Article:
MANILA - Malacañang on Tuesday defended the continuing implementation of martial law in Mindanao, saying it helped end the 5-month war between state troops and Islamic State-linked terrorists in Marawi City.
Speaking to ANC, Presidential spokesperson Harry Roque said the declaration of martial law in southern Philippines was "very much justified" since it empowered the military in retaking the then besieged city.
"Without martial law, we would not have been able to harness the kind of military strength and political will that we showed that resulted in the actual defeat of active Maute members in Marawi," Roque said on ANC's "Beyond Politics."
Roque's comments came following Congress' approval of President Rodrigo Duterte's request to extend martial law in Mindanao for another year to quell the terror threat.
Mindanao was first placed under military rule on May 23 when firefights erupted in Marawi City. It was later extended by lawmakers until the end of 2017 upon Duterte's request.
Atrocities were declared over on October 23, but Duterte requested a year-long extension citing persistent security threats in Mindanao.
The war in Marawi City, the largest urban conflict faced by the military in recent years, left over a thousand people dead, mostly terror suspects, and forced hundreds of thousands out of their homes.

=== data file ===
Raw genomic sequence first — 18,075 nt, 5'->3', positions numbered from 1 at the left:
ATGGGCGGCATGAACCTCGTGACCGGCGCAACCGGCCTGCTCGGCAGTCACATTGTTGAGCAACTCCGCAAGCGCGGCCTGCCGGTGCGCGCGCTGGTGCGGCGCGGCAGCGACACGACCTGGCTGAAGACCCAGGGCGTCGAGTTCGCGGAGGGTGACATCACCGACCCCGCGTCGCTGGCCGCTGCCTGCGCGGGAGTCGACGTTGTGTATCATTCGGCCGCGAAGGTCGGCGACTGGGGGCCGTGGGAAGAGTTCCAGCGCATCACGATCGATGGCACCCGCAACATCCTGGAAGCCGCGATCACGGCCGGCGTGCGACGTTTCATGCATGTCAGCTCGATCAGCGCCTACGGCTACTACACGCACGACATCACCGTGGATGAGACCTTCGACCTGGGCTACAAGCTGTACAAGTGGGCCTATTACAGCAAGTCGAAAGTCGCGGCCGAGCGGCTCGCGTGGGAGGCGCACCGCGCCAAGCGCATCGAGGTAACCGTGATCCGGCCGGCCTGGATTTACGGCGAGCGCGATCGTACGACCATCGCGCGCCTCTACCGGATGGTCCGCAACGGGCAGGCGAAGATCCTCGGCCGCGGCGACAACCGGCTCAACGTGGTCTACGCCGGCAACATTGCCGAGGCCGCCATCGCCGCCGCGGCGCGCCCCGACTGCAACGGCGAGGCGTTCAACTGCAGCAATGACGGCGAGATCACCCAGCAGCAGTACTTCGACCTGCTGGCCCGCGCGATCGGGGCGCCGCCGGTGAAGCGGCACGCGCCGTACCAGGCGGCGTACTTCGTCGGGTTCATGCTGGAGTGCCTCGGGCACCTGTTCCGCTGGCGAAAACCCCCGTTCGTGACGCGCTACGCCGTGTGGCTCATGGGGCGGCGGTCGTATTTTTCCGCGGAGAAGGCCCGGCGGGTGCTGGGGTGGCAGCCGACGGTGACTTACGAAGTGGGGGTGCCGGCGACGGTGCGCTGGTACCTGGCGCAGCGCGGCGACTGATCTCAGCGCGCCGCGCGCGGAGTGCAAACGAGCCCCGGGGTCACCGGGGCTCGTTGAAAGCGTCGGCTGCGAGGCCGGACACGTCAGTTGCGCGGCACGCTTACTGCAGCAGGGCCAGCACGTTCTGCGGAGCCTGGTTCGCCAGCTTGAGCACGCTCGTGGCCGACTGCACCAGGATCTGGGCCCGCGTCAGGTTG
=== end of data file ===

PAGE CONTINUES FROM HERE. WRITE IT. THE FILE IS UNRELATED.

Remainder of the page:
Roque said that while fighting in Marawi had ceased, martial law in Mindanao is still necessary to clear the island of lingering terrorists.
"Intelligence reports indicate that while there is no shooting in Marawi for now, they are regrouping, recruiting. And the President is, in fact, expecting a new round of fighting from Maute," Roque said.
"It's important that the President be allowed to exercise his constitutional power as Commander-in-Chief to repel these very real threats from an international dreaded terrorist group such as the ISIS," he added.
DECIDING ON NEED FOR EXTENSION
The President has also been "very transparent" on how he decided the need to ask for an extension of military rule in Mindanao, Roque said.
"I think the President, relying on the opinion of our men in uniform, agreed that there is factual basis in extending martial law, that is why he asked Congress for an extension," he said, noting that an "overwhelming majority of Mindanaoans" are in favor of extending military rule.
"There's substantial research, which indicates that although the ISIS may have been defeated in a particular battlefield, this does not mean they will go away. They will form other cells and attempt to capture other territories until they actually succeed,
and the problem is not isolated only in the Philippines," he added.